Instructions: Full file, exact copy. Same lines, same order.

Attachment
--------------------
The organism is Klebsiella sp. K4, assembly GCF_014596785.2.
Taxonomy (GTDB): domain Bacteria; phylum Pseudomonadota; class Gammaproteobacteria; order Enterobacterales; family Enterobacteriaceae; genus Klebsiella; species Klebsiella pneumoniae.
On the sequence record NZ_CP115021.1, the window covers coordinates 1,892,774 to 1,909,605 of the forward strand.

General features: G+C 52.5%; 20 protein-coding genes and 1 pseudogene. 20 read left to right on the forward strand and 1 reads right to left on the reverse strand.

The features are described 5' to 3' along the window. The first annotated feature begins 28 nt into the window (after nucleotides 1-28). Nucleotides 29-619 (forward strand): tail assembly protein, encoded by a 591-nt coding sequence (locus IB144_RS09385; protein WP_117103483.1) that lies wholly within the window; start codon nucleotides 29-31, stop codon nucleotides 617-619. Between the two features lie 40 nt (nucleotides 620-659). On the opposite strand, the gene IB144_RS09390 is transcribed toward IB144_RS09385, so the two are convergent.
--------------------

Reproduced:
The organism is Klebsiella sp. K4, assembly GCF_014596785.2.
Taxonomy (GTDB): domain Bacteria; phylum Pseudomonadota; class Gammaproteobacteria; order Enterobacterales; family Enterobacteriaceae; genus Klebsiella; species Klebsiella pneumoniae.
On the sequence record NZ_CP115021.1, the window covers coordinates 1,892,774 to 1,909,605 of the forward strand.

General features: G+C 52.5%; 20 protein-coding genes and 1 pseudogene. 20 read left to right on the forward strand and 1 reads right to left on the reverse strand.

The features are described 5' to 3' along the window. The first annotated feature begins 28 nt into the window (after nucleotides 1-28). Nucleotides 29-619 (forward strand): tail assembly protein, encoded by a 591-nt coding sequence (locus IB144_RS09385; protein WP_117103483.1) that lies wholly within the window; start codon nucleotides 29-31, stop codon nucleotides 617-619. Between the two features lie 40 nt (nucleotides 620-659). On the opposite strand, the gene IB144_RS09390 is transcribed toward IB144_RS09385, so the two are convergent.